Review by Shamistha de Soysa, Sounds Like Sydney, October 2018
This Moment Must Be Sung: Chamber Songs of Andrew Schultz
Tall Poppies, TP 250
The power of the human voice collides with words and music in the latest CD release from Halcyon This moment must be sung, (Tall Poppies) which features the chamber songs of contemporary Australian composer Andrew Schultz (b 1960). A prolific composer of instrumental and vocal music for both small and large forces, Schulz says he has returned “time and again” to vocal music, pursuing his interest in the way words and music interact.
This CD has an additional premium in that many of his songs are written in collaboration with Halcyon, one of Australia’s premier new music ensembles, with the result that the writing is well suited to the voices of Halcyon and their aesthetic, as well as realising the composer’s vision.
This moment must be sung features three songs and three song cycles of five songs each, written between 2001 and 2013. Joining Halcyon members soprano Alison Morgan and mezzo-soprano Jenny Duck-Chong on various tracks, is an ensemble of fine instrumentalists comprising conductor Luke Spicer, cellists Anna Martin-Scrase and Geoffrey Gartner, double bassists Jennifer Druery and Kirsty McCahon, percussionist William Jackson, harpist Rowan Phimister, pianists Sally Whitwell, Josephine Allan and Chris Cartner and clarinetist Jason Noble.
Halcyon showcases Andrew Schultz’s innovative musical language which is enriched with multi-metrics, cross-rhythms, evocative word-painting and onomatopoeia. It explores tonality and rhythmic complexities for unusual mixes of instruments and voice. It exploits the range and technical possibilities of the soprano voice in particular. Alison Morgan ably straddles the spectrum from tenderness and lyrical beauty to raw passion.
Interestingly for a male composer, the words of two of the song cycles are ‘spoken’ by women. The first of these, I am writing in this book opus 88 sets the words of the first millenium Japanese diarist Sei Shōnagon in The Pillow Book. Her book documents her entertaining observations of life in the Japanese court in the service of Empress Teishi. These songs, written for the two voices and instrumental ensemble, opens with A gift of paper, is a gently rocking ballad contrasted by the percussive Japanese idioms, weaving voices and ominous mood of Secret Meeting; the high leaps are punctuated by the onomatopoeia of the Language of women; I see the word ‘storm’ contains a descending figure sung in imitative style which then rises later as ostinato triplets and quavers bounce off each other. It is getting dark is given a spectral feel with the soprano voice opening on a high sustained G# with the mezzo-soprano anchoring a tonally and rhythmically complex texture.
Lake Moonrise opus 94 is mezzo-soprano Jenny Duck-Chong’s solo contribution with Jason Noble, Geoffrey Gartner and William Jackson. Schultz has set his own words as a Prelude and Fugue, inspired by his experience of moonlight over Lake Cootharaba in Queensland seen from a fire scarred valley inhabited by black cockatoos. Jenny Duck-Chong sings a beautifully sustained melody in the style of a cantus firmus while instruments create the snapping sounds of the scorched landscape, punctuated by images of stones, bones, trees and bird calls.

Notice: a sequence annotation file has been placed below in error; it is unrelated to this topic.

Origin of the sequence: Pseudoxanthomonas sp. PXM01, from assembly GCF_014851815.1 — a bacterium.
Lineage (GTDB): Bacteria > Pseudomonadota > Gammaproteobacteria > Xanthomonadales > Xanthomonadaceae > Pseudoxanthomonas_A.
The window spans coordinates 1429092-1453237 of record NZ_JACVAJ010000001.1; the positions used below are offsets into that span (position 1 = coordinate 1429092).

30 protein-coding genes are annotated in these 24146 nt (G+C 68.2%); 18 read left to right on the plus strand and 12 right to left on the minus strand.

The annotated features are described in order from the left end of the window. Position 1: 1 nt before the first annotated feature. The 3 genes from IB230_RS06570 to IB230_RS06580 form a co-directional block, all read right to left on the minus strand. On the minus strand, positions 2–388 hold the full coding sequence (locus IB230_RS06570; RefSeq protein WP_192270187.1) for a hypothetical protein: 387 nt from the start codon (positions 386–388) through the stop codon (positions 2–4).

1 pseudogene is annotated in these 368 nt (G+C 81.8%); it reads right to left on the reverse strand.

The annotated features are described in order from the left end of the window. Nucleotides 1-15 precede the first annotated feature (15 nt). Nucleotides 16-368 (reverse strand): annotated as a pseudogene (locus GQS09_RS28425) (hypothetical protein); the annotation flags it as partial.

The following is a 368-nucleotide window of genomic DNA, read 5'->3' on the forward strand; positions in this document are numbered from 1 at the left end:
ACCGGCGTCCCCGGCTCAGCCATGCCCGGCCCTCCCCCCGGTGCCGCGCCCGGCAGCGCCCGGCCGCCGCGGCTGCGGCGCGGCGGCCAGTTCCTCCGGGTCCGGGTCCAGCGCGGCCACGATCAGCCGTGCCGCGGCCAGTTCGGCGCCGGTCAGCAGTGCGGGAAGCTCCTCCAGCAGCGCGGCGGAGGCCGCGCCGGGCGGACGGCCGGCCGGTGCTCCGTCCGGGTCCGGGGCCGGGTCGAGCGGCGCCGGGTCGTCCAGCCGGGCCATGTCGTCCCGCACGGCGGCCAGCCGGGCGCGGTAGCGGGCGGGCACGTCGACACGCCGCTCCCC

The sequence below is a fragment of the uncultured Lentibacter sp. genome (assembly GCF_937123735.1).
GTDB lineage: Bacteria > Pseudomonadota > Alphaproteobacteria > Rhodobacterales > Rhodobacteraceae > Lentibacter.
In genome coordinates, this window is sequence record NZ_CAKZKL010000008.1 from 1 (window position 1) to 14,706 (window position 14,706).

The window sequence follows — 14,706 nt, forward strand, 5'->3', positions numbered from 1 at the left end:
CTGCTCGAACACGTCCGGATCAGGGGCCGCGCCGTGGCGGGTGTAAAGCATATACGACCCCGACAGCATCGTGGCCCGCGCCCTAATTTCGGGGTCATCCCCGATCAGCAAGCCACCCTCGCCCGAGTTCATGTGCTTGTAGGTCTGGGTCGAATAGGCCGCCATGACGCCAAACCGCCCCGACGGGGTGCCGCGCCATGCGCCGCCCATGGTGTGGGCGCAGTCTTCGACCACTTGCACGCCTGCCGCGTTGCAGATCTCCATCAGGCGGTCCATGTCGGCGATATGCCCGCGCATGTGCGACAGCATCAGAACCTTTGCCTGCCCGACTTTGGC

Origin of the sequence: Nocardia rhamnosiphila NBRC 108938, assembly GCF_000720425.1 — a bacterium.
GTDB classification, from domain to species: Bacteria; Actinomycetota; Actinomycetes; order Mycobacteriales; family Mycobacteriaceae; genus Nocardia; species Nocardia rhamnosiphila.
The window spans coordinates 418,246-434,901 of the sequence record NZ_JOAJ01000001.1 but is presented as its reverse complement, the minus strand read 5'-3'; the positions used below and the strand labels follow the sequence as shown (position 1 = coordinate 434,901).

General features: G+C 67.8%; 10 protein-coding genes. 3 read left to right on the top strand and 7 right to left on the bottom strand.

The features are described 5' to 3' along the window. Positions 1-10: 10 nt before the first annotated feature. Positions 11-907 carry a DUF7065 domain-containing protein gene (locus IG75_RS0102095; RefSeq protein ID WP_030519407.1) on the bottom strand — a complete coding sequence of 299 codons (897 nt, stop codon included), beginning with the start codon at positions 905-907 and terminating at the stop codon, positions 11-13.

The following opus, Paradise opus 95 is for soprano, piano and cello, for which Schultz again wrote the words “in which a physician observer wrestles with the small-scale detail and large-scale effect of an horrific and violent event.” Written in 2013, the piece was a finalist in the 2016 Art Music Awards and was Highly Commended in the Paul Lowin Song Prize that year. The songs, bound by ideas of shapes, glass, identity perspective, release and space, contradict its title. The first aria Suspended earth is a lyrical, freely wandering interplay between voice, piano and cello, stretching the voice to its highest reaches; however, the syncopations and jagged rhythms of Safety glass create an unease; Child who are you? Is a quizzical multi-lingual questioning of identity. Jigsaw and Almost flight complete the collection.
I am black Opus 63a is another song with a female perspective. The words are Biblical, taken from the Song of Solomon and also known as Nigra Sum. To the evening star opus 80, won the Paul Lowin Song Cycle Prize in 2009. Written for soprano and piano with words by 5 renowned British poets, W B Yeats, Gerald Manley Hopkins, H W Longfellow, W H Davies and William Blake, it reflects on the “creative inner life.” Lake Isle of Innisfree is hauntingly beautiful, sung with simple elegance by Alison Morgan who tackles the intervallic leaps, the extreme range and the tonal challenges with surety. Pied beauty is an effervescent song of praise, sung with the skittishness of the animals it depicts. Mezzo Cammin is a grave contemplation of mortality, which ends with a moment of intense drama. Alison Morgan gives the remaining two songs in this bracket, Money, O! and To the evening star the feel of old folk-songs wrapped in modern idioms. It is perhaps in this collection that her voice reveals its maximum beauty and technical skill. Finally, Dark Chair, opus 47 is setting of a 19th century erotic Chinese poem, based on Silk, a song written previously for Halcyon.
This moment must be sung is performed by two well-matched voices, experts in new music and who have an established history of performing and creating new music together. The innovative instrumental combinations and compositional techniques create moments when the voices and instruments are indistinguishable – simply extensions of each other – equal partners, making it hard to tell where one ends and the other begins.
This moment must be sung is an important snapshot of contemporary Australian chamber song writing and performance.
Shamistha de Soysa
Reprinted courtesy of www.soundslikesydney.com.au